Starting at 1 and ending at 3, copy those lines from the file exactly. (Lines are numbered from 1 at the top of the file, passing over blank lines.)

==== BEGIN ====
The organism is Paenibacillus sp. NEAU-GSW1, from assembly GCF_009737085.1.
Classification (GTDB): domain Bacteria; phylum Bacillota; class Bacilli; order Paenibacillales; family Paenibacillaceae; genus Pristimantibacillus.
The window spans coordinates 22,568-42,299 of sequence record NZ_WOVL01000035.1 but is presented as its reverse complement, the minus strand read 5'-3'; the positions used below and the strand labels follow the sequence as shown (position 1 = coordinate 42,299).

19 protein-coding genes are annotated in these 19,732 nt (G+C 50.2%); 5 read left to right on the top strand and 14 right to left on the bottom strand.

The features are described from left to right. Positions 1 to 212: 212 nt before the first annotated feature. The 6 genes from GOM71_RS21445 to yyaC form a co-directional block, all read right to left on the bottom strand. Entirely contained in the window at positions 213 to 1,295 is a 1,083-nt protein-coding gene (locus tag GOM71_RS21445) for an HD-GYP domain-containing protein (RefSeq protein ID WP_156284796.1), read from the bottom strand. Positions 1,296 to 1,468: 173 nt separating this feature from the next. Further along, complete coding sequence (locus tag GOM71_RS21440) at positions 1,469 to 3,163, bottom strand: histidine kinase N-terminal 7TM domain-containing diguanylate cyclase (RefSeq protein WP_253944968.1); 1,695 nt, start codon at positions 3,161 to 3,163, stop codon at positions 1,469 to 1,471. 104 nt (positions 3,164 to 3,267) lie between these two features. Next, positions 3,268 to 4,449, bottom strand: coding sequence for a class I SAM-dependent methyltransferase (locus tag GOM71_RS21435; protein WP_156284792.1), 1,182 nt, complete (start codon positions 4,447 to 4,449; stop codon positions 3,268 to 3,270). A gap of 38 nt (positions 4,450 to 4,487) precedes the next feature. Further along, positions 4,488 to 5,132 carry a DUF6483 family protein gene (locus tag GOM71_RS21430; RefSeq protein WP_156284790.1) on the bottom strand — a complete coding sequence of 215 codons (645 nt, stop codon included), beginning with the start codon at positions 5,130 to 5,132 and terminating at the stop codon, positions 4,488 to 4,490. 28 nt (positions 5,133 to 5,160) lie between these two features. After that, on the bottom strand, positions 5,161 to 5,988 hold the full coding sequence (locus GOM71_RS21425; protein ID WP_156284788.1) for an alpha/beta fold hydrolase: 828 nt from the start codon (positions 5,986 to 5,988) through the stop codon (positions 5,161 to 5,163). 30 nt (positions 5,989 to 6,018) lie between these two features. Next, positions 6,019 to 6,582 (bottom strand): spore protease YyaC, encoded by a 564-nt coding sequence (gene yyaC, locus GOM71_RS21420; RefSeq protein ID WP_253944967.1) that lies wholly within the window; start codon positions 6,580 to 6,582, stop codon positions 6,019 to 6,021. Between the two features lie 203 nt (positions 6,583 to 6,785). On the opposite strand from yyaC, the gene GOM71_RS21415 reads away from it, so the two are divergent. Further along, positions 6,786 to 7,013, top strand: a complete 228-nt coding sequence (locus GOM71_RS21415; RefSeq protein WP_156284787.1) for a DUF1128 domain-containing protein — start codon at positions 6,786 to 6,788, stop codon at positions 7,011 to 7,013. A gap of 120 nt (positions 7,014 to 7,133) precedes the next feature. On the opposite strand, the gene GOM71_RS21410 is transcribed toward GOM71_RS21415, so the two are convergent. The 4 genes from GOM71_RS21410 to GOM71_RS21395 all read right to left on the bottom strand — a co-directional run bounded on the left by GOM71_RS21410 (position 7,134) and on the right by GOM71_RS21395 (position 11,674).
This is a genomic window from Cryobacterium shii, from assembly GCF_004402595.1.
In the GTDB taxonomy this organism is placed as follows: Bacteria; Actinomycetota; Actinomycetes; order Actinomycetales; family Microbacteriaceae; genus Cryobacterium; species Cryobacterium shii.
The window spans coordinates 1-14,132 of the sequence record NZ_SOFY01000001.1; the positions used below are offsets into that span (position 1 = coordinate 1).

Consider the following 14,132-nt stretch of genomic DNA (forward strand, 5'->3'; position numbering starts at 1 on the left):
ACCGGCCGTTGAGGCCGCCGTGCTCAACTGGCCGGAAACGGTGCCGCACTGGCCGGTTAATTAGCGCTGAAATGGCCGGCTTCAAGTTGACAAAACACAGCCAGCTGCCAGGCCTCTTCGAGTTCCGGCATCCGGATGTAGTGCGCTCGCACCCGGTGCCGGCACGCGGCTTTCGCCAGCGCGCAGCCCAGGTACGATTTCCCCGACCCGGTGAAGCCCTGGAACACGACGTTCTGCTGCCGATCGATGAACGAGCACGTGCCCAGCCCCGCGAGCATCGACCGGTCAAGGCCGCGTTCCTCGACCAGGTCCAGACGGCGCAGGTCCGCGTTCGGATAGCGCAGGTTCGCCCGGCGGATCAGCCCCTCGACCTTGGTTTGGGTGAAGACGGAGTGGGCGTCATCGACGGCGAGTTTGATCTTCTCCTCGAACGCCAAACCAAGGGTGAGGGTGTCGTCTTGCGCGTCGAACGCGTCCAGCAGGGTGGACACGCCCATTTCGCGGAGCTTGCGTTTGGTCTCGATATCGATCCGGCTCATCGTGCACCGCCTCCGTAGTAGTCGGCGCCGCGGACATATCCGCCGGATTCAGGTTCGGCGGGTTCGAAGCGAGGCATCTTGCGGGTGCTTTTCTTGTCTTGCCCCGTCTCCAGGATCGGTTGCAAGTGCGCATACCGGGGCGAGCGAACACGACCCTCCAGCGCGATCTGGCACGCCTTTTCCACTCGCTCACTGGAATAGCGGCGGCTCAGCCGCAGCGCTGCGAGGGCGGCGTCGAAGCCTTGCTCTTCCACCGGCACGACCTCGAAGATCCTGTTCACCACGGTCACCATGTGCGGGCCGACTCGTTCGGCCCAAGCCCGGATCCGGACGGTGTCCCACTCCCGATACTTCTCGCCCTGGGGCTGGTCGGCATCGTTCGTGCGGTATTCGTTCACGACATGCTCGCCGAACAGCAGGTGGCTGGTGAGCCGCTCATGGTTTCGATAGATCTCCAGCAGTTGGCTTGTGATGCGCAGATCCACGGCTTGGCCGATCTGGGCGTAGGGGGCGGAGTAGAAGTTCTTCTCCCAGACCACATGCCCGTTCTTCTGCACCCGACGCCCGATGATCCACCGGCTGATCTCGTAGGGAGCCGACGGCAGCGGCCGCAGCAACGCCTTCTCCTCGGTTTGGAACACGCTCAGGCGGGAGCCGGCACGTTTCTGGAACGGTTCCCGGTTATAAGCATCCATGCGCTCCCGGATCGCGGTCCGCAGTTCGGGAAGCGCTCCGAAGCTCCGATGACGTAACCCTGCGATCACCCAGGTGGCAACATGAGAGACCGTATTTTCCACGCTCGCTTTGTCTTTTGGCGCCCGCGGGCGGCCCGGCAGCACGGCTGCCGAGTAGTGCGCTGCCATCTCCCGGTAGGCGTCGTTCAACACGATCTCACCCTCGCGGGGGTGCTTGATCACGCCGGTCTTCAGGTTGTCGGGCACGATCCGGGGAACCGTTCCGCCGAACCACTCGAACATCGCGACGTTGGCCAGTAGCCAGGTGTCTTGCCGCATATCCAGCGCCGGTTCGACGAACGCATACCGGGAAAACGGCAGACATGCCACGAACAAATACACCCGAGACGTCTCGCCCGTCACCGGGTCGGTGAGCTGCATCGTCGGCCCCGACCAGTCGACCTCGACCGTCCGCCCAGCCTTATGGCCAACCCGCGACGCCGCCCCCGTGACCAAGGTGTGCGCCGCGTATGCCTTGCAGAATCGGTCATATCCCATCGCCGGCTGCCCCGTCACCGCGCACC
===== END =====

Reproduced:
The organism is Paenibacillus sp. NEAU-GSW1, from assembly GCF_009737085.1.
Classification (GTDB): domain Bacteria; phylum Bacillota; class Bacilli; order Paenibacillales; family Paenibacillaceae; genus Pristimantibacillus.
The window spans coordinates 22,568-42,299 of sequence record NZ_WOVL01000035.1 but is presented as its reverse complement, the minus strand read 5'-3'; the positions used below and the strand labels follow the sequence as shown (position 1 = coordinate 42,299).